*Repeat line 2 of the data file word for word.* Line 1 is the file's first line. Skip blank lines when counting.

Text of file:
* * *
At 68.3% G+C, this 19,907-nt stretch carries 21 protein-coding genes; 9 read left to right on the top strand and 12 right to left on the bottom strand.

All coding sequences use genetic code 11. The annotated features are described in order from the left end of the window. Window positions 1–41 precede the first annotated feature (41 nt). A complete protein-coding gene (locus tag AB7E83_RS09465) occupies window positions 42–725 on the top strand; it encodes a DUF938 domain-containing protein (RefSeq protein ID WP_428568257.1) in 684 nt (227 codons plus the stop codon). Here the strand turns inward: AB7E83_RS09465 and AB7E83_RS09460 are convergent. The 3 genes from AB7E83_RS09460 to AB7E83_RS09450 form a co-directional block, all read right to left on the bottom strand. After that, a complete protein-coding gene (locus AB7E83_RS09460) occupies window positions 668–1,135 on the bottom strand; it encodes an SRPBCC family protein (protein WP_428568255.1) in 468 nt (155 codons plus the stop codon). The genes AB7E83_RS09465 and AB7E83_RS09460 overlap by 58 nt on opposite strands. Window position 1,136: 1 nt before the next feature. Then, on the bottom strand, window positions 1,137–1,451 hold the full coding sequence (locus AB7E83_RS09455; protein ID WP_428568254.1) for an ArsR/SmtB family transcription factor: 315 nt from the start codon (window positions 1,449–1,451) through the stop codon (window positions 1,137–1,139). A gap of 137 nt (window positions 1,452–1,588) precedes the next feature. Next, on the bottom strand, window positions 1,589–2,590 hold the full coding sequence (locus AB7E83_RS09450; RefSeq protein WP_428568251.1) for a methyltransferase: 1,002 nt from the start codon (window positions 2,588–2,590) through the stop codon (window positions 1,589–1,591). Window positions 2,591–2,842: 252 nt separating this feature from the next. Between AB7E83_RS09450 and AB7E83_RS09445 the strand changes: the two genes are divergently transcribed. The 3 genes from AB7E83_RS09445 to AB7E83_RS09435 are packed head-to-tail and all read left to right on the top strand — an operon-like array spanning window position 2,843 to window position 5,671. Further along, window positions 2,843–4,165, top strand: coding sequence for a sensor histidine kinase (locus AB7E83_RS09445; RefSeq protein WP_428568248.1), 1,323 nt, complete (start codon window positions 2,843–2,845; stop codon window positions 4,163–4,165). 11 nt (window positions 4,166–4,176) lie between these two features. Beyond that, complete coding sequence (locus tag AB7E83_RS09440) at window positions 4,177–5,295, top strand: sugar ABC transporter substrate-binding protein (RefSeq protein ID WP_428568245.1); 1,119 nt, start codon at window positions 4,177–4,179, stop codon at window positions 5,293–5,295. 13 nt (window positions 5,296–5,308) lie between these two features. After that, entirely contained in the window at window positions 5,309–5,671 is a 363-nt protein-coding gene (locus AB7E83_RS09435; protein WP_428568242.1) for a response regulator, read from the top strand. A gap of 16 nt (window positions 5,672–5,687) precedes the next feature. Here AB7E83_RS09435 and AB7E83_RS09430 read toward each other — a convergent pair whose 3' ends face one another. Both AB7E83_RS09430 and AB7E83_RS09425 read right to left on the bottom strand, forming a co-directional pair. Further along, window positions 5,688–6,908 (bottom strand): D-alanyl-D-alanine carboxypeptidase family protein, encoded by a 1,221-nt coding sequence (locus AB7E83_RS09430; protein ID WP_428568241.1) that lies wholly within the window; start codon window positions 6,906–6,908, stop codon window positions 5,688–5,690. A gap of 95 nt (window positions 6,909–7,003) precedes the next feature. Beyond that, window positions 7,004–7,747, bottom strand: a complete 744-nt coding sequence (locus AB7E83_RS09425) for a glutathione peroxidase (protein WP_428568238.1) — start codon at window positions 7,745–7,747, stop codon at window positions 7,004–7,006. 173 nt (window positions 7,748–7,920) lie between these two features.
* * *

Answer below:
All coding sequences use genetic code 11. The annotated features are described in order from the left end of the window. Window positions 1–41 precede the first annotated feature (41 nt). A complete protein-coding gene (locus tag AB7E83_RS09465) occupies window positions 42–725 on the top strand; it encodes a DUF938 domain-containing protein (RefSeq protein ID WP_428568257.1) in 684 nt (227 codons plus the stop codon). Here the strand turns inward: AB7E83_RS09465 and AB7E83_RS09460 are convergent. The 3 genes from AB7E83_RS09460 to AB7E83_RS09450 form a co-directional block, all read right to left on the bottom strand. After that, a complete protein-coding gene (locus AB7E83_RS09460) occupies window positions 668–1,135 on the bottom strand; it encodes an SRPBCC family protein (protein WP_428568255.1) in 468 nt (155 codons plus the stop codon). The genes AB7E83_RS09465 and AB7E83_RS09460 overlap by 58 nt on opposite strands. Window position 1,136: 1 nt before the next feature. Then, on the bottom strand, window positions 1,137–1,451 hold the full coding sequence (locus AB7E83_RS09455; protein ID WP_428568254.1) for an ArsR/SmtB family transcription factor: 315 nt from the start codon (window positions 1,449–1,451) through the stop codon (window positions 1,137–1,139). A gap of 137 nt (window positions 1,452–1,588) precedes the next feature. Next, on the bottom strand, window positions 1,589–2,590 hold the full coding sequence (locus AB7E83_RS09450; RefSeq protein WP_428568251.1) for a methyltransferase: 1,002 nt from the start codon (window positions 2,588–2,590) through the stop codon (window positions 1,589–1,591). Window positions 2,591–2,842: 252 nt separating this feature from the next. Between AB7E83_RS09450 and AB7E83_RS09445 the strand changes: the two genes are divergently transcribed. The 3 genes from AB7E83_RS09445 to AB7E83_RS09435 are packed head-to-tail and all read left to right on the top strand — an operon-like array spanning window position 2,843 to window position 5,671. Further along, window positions 2,843–4,165, top strand: coding sequence for a sensor histidine kinase (locus AB7E83_RS09445; RefSeq protein WP_428568248.1), 1,323 nt, complete (start codon window positions 2,843–2,845; stop codon window positions 4,163–4,165). 11 nt (window positions 4,166–4,176) lie between these two features. Beyond that, complete coding sequence (locus tag AB7E83_RS09440) at window positions 4,177–5,295, top strand: sugar ABC transporter substrate-binding protein (RefSeq protein ID WP_428568245.1); 1,119 nt, start codon at window positions 4,177–4,179, stop codon at window positions 5,293–5,295. 13 nt (window positions 5,296–5,308) lie between these two features. After that, entirely contained in the window at window positions 5,309–5,671 is a 363-nt protein-coding gene (locus AB7E83_RS09435; protein WP_428568242.1) for a response regulator, read from the top strand. A gap of 16 nt (window positions 5,672–5,687) precedes the next feature. Here AB7E83_RS09435 and AB7E83_RS09430 read toward each other — a convergent pair whose 3' ends face one another. Both AB7E83_RS09430 and AB7E83_RS09425 read right to left on the bottom strand, forming a co-directional pair. Further along, window positions 5,688–6,908 (bottom strand): D-alanyl-D-alanine carboxypeptidase family protein, encoded by a 1,221-nt coding sequence (locus AB7E83_RS09430; protein ID WP_428568241.1) that lies wholly within the window; start codon window positions 6,906–6,908, stop codon window positions 5,688–5,690. A gap of 95 nt (window positions 6,909–7,003) precedes the next feature. Beyond that, window positions 7,004–7,747, bottom strand: a complete 744-nt coding sequence (locus AB7E83_RS09425) for a glutathione peroxidase (protein WP_428568238.1) — start codon at window positions 7,745–7,747, stop codon at window positions 7,004–7,006. 173 nt (window positions 7,748–7,920) lie between these two features.